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(Bloomberg) -- Chinese leader Xi Jinping called for a probe into flooding at a work site in the southwest that killed four people and left another 48 missing as officials are still seeking answers more than a week after the incident.
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Xi told the nation’s cabinet to send “a task force to conduct a thorough investigation into the disaster” in Jinyang county, Sichuan province, the official Xinhua News Agency reported on Wednesday.
There are indications the scale of the incident on Aug. 21 in the remote area was obscured from central government leaders in Beijing. The same Xinhua report said Premier Li Qiang issued instructions “urging prompt efforts to ascertain relevant facts and information.”
Authorities have already detained five people at a construction company on suspicion they didn’t report or lied about certain aspects of the incident, Xinhua said in a separate report. Police encountered “significant uncertainty” regarding the number of people the firm reported missing, Xinhua said.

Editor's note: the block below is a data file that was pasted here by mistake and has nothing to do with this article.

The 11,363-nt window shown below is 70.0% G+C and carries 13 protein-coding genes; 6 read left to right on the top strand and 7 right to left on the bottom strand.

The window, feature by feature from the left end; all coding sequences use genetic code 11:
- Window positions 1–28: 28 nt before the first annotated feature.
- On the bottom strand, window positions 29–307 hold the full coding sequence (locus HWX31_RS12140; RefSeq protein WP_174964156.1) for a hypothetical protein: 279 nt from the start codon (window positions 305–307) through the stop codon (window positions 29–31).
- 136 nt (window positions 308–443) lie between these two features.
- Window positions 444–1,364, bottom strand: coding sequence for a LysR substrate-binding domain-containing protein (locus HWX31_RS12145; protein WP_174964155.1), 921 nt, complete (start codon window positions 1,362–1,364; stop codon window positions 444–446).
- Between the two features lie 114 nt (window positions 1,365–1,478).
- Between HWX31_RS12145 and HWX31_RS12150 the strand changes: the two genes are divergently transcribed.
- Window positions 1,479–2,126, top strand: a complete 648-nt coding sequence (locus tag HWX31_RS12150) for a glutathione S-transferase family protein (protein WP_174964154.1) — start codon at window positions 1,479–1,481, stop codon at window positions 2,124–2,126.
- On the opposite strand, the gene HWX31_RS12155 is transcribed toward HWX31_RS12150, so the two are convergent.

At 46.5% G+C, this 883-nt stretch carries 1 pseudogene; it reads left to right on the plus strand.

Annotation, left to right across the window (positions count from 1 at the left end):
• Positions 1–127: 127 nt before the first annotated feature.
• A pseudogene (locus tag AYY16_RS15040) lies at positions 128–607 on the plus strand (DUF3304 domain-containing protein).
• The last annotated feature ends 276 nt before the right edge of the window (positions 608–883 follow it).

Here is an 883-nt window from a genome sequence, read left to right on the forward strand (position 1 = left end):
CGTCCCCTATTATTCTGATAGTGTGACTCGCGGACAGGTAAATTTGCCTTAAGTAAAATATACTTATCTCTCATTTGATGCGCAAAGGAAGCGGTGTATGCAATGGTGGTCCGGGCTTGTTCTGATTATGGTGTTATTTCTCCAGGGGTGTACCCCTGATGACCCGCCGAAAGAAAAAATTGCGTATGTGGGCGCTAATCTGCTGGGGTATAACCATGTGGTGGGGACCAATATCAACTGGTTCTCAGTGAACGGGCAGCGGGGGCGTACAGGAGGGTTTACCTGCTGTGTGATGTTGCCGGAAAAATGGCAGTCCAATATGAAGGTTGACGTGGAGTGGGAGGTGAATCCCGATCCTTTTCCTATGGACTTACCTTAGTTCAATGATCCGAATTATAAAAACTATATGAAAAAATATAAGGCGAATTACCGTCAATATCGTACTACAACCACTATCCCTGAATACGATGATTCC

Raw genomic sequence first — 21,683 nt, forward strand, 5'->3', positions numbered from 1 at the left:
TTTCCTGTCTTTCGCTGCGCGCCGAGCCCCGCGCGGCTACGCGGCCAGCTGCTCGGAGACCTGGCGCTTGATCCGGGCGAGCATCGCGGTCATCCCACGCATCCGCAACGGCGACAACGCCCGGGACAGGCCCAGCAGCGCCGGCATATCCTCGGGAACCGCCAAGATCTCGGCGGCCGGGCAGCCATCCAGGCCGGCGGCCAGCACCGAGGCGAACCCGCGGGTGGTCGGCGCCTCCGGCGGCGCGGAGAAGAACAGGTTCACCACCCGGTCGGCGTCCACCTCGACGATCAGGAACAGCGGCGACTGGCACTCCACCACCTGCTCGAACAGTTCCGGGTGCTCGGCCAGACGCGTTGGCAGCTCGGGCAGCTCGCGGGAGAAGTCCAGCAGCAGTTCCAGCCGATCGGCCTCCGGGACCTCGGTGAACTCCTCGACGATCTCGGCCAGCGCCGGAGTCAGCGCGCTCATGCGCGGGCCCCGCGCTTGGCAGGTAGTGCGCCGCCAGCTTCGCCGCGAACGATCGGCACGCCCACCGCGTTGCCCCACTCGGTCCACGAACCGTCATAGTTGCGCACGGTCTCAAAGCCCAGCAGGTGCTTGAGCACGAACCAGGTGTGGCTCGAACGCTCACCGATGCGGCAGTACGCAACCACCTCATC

See: China Faces Early Attack From Crop Pests After Extreme Weather
China has been hit by bouts of extreme weather this summer. That’s caused flooding in the north that left dozens dead.
The disasters have led to public anger directed at the government, largely over accusations authorities directed water toward areas of Hebei province and away from projects in and around Beijing that are important to Xi.
The weather has also sped up the spread and growth of destructive diseases and pests, posing risks to key crops including corn and rice.
China is at risk of more flooding in the coming days. The National Meteorological Center forecasts Super Typhoon Saola to make landfall in Guangdong or Fujian on Friday. It has issued an orange alert, the second-highest in its four-tier system for severe weather.
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